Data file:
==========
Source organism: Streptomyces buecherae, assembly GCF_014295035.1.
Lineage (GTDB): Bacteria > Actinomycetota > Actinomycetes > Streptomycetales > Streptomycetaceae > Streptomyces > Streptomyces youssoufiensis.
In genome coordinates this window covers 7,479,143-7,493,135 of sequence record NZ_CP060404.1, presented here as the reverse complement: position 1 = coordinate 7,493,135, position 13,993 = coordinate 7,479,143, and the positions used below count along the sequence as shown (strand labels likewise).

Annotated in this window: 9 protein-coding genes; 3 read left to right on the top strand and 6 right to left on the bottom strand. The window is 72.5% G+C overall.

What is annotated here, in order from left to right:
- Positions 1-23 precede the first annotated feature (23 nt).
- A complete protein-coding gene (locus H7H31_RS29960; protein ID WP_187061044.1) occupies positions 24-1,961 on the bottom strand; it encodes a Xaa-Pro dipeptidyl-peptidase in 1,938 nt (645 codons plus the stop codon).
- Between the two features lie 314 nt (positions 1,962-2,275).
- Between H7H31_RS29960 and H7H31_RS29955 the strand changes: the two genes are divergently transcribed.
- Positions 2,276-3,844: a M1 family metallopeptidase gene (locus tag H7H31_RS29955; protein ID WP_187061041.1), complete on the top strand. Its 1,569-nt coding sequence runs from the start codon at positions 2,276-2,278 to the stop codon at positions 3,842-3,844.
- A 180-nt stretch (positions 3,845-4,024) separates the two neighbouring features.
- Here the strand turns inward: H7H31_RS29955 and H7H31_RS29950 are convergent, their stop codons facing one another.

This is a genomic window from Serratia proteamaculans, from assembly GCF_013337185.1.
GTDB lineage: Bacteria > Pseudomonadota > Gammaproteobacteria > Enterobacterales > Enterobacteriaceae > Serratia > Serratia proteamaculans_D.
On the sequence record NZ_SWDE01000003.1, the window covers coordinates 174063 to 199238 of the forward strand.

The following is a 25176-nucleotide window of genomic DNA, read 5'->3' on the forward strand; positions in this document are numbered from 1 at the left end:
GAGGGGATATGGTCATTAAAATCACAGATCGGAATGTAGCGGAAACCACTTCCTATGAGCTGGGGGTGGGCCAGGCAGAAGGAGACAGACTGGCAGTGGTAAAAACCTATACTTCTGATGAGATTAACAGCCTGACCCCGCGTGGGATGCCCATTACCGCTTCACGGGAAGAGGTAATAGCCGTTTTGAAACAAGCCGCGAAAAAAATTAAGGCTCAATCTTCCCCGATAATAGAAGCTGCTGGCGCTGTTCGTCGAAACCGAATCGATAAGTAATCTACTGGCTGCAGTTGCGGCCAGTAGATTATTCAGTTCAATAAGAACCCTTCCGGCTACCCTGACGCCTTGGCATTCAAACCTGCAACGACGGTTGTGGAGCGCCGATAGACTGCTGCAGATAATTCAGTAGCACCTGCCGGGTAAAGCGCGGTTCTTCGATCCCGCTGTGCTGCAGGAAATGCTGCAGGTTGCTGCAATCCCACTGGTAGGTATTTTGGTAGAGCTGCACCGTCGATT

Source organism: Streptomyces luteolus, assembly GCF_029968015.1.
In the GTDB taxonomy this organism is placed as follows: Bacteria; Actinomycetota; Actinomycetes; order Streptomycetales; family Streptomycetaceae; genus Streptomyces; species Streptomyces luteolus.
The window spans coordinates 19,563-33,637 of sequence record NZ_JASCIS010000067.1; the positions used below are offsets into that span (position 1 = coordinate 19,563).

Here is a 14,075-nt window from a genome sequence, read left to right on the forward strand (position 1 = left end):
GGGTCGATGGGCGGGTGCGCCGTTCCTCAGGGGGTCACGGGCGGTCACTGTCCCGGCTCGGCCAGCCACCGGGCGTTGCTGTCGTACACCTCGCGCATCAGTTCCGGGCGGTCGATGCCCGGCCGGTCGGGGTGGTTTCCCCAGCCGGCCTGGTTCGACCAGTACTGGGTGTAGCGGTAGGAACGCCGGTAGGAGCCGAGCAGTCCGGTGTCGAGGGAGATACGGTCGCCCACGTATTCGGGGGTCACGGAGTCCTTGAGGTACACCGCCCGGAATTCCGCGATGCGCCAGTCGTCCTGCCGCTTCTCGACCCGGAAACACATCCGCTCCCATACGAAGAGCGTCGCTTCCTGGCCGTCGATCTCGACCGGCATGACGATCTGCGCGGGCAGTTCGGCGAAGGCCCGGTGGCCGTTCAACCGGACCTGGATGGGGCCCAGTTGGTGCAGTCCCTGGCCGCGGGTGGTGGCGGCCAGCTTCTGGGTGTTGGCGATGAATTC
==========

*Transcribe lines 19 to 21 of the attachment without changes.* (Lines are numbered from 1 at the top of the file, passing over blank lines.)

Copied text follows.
In the GTDB taxonomy this organism is placed as follows: Bacteria; Actinomycetota; Actinomycetes; order Streptomycetales; family Streptomycetaceae; genus Streptomyces; species Streptomyces luteolus.
The window spans coordinates 19,563-33,637 of sequence record NZ_JASCIS010000067.1; the positions used below are offsets into that span (position 1 = coordinate 19,563).

Here is a 14,075-nt window from a genome sequence, read left to right on the forward strand (position 1 = left end):